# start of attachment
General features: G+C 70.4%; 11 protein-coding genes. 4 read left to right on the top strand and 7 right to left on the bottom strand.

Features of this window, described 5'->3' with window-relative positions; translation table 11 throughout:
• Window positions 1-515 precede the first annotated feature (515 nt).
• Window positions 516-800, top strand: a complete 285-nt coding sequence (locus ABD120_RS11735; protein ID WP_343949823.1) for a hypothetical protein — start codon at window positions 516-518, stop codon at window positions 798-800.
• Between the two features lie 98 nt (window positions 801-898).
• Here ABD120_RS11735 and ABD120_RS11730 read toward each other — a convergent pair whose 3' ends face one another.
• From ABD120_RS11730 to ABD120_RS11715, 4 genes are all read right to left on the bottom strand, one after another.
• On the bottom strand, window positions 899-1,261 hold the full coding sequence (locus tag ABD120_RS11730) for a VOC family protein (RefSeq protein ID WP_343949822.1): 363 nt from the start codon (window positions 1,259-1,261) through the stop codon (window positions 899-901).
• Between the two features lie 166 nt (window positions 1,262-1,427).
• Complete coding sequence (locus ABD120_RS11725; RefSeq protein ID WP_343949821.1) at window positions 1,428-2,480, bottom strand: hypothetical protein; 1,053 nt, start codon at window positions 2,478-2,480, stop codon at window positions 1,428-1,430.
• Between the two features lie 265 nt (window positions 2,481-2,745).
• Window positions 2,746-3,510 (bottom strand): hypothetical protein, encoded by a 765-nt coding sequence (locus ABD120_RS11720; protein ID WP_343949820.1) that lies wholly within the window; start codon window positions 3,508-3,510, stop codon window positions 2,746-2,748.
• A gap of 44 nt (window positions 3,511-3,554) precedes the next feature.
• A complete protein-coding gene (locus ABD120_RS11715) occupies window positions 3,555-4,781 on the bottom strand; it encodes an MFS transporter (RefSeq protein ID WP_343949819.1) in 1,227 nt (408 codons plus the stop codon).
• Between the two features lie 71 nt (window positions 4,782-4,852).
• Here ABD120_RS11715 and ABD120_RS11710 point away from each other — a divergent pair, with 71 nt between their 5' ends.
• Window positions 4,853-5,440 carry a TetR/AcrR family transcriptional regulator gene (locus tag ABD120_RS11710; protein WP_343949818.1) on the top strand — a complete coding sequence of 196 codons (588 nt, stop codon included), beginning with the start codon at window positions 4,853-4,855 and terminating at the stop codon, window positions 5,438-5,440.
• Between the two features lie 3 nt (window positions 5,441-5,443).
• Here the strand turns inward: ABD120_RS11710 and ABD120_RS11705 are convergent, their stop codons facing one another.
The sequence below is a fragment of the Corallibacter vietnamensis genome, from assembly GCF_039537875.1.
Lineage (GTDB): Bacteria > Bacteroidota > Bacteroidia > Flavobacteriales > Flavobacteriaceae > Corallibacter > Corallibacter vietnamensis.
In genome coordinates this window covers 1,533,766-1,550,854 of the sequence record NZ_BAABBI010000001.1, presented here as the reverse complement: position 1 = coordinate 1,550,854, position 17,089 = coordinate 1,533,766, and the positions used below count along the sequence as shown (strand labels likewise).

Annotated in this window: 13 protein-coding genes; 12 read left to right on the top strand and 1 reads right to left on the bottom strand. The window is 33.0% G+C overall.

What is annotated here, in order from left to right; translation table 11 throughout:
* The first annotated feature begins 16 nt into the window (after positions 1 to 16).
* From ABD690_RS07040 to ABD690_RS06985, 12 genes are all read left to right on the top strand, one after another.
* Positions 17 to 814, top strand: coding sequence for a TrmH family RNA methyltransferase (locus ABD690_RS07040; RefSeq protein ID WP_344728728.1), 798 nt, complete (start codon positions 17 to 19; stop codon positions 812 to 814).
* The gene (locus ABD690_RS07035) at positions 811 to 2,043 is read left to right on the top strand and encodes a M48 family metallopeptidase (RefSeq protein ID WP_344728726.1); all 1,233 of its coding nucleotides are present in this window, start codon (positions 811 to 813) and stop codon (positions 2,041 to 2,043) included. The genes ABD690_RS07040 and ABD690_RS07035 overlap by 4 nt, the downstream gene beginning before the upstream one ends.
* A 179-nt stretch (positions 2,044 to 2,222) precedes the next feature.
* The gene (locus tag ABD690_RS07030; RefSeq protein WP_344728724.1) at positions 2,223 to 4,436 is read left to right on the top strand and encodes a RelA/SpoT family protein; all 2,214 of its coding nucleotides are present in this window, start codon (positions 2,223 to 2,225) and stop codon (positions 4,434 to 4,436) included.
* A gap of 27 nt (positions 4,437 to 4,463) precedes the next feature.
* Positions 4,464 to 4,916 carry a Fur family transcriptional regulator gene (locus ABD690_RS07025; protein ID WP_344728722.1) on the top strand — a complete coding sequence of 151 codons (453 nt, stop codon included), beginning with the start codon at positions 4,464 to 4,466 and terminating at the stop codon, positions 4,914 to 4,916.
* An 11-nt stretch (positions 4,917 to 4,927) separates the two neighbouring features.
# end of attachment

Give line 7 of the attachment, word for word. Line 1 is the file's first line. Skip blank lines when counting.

• From ABD120_RS11730 to ABD120_RS11715, 4 genes are all read right to left on the bottom strand, one after another.